Who discovered who?

Students connect with their own prior knowledge before exploring different ways of thinking about and representing historical events. Students come to an understanding of the diverse ways that people view and experience the world through investigating oral and written recounts of Cook’s arrival in Kamay (Botany Bay). 

Student activities

Task no. 1

Connecting to prior knowledge

Before accessing the online exhibition, Eight Days in Kamay, write down what you know about Captain Cook and the voyage of the Endeavour.

Use the following as prompts or sentence starters:

  • What I know about Cook, the Endeavour and first contact between Europeans and the Indigenous people of the East Coast of Australia
  • What I think about Cook, the Endeavour and first contact between Europeans and the Indigenous people of the East Coast of Australia
  • What I wonder about Cook, the Endeavour and first contact between Europeans and the Indigenous people of the East Coast of Australia

You will answer the same three questions after you have explored the online exhibition.

Task no. 2

An introduction

View the introduction to the online exhibition here.

Annotate the below text from the introduction, noting key ideas and language devices used to engage the responder.

On 29 April 1770, the Gweagal people of Kamay (Botany Bay) discovered James Cook and his crew as they sailed into the bay and came ashore. The eight days that followed changed the course of Australia’s history. 250 years later the events of those eight days and their continuing impact are still being debated, contested, felt.

What are the facts and what are the fictions? Why do they matter for Australians today?

The following chapters invite you to explore different ways of thinking about the story and its legacy.

‘Who was James Cook, and are we, 250 years after his landing, better served if we examine this legacy truthfully or if we maintain the myths?’

— Arrernte writer and social commentator Celeste Liddle, 2020

Discuss: What surprises you about this introduction? How does the exhibition challenge your expectations from the very start?

Task no. 3

Diversity in storytelling

Teacher instructions: Ask students to wait outside the classroom at the start of the lesson. When they have arrived and have lined up, invite approximately half the group to enter the room (you may choose this group based on any factor — hair colour, gender, eye colour, the letter their surname begins with). Give each student in this group a treat (a sticker, merit card, chocolate or lollypop) on their way through the door and dish out praise to them as they arrive. Then for the next group, order them gruffly to enter the room, don’t give praise or treats. Once everyone is seated, ask them how they are feeling today; only listen to those in the first group, ignoring any hands that are raised from the second group. Then hear some responses from the second group.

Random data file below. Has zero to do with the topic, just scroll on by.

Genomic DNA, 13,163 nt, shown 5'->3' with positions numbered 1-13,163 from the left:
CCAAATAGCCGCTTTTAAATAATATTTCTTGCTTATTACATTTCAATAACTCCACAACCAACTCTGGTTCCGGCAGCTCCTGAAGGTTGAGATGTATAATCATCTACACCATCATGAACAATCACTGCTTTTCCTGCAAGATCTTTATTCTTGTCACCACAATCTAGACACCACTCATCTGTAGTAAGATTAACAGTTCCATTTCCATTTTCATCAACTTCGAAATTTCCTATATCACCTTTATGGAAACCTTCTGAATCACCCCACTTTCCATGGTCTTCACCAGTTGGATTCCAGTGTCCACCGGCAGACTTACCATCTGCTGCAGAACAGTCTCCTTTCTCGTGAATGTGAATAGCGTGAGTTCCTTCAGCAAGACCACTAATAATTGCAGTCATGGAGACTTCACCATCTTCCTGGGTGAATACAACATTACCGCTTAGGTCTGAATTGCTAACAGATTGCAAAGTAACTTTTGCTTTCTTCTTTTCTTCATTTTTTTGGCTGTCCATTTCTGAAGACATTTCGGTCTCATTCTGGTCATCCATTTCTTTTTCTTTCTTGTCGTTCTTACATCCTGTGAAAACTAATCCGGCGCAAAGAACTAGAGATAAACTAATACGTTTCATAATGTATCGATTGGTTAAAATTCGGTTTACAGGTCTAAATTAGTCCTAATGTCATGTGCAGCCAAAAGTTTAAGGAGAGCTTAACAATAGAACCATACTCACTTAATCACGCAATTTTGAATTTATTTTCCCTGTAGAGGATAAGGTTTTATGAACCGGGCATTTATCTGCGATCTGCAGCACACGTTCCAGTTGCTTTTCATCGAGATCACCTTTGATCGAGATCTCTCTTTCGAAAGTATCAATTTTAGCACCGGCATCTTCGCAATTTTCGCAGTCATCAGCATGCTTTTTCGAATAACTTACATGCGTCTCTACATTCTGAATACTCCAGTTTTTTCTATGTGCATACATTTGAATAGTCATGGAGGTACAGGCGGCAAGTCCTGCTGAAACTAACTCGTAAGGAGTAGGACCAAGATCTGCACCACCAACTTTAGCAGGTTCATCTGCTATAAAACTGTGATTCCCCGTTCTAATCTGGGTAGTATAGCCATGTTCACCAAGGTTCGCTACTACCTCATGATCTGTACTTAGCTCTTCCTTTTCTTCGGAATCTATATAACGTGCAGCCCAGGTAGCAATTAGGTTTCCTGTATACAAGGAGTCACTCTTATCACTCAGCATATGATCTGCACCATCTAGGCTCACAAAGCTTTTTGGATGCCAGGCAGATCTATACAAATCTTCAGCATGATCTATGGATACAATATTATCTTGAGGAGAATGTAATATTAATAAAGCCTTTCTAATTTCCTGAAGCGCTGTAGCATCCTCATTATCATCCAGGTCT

Student intructions: Form two new groups with people from both earlier groups mixed in each.

Step 1:

Group 1: Record an audio or a video of yourself explaining what happened at the start of the lesson today.

Group 2: Record your experience in written form writing a recount of what happened at the start of the lesson today.

Step 2:

Group 1 – Read Group 2’s writing

Group 2 – Listen to Group 1’s recording.

Discuss the following:

  • how do the oral and written versions differ as they are on the same topic?
  • which did you connect with more — emotionally?
  • which would you remember?
  • which provided more factual information?
  • what are the advantages and disadvantages of oral versus written?
  • what is the significance of oral history today, when looking at past human experiences?

View Chapter 1 ‘We Saw Them Coming’, here, scrolling through the entire chapter.

Draw a Venn Diagram. Listen to the audio recording of Shayne Williams, here. In the left section of the Venn diagram, record information, perspectives and ideas only given from Shayne’s oral storytelling. In the right side of the Venn diagram, record only information, perspectives and ideas written in the journals. View the journals, here. In the overlapping section of the Venn diagram, record common ideas that were mentioned in both the oral storytelling and the written journal articles.

Discuss the clash between the two storytelling traditions. Evaluate how effective it is to use both in this exhibition to gain a more complete understanding of the events of 1770. Consider why the audio recording has been placed first, before the journals. What does this exhibition demonstrate to us about the diverse nature of the human experience?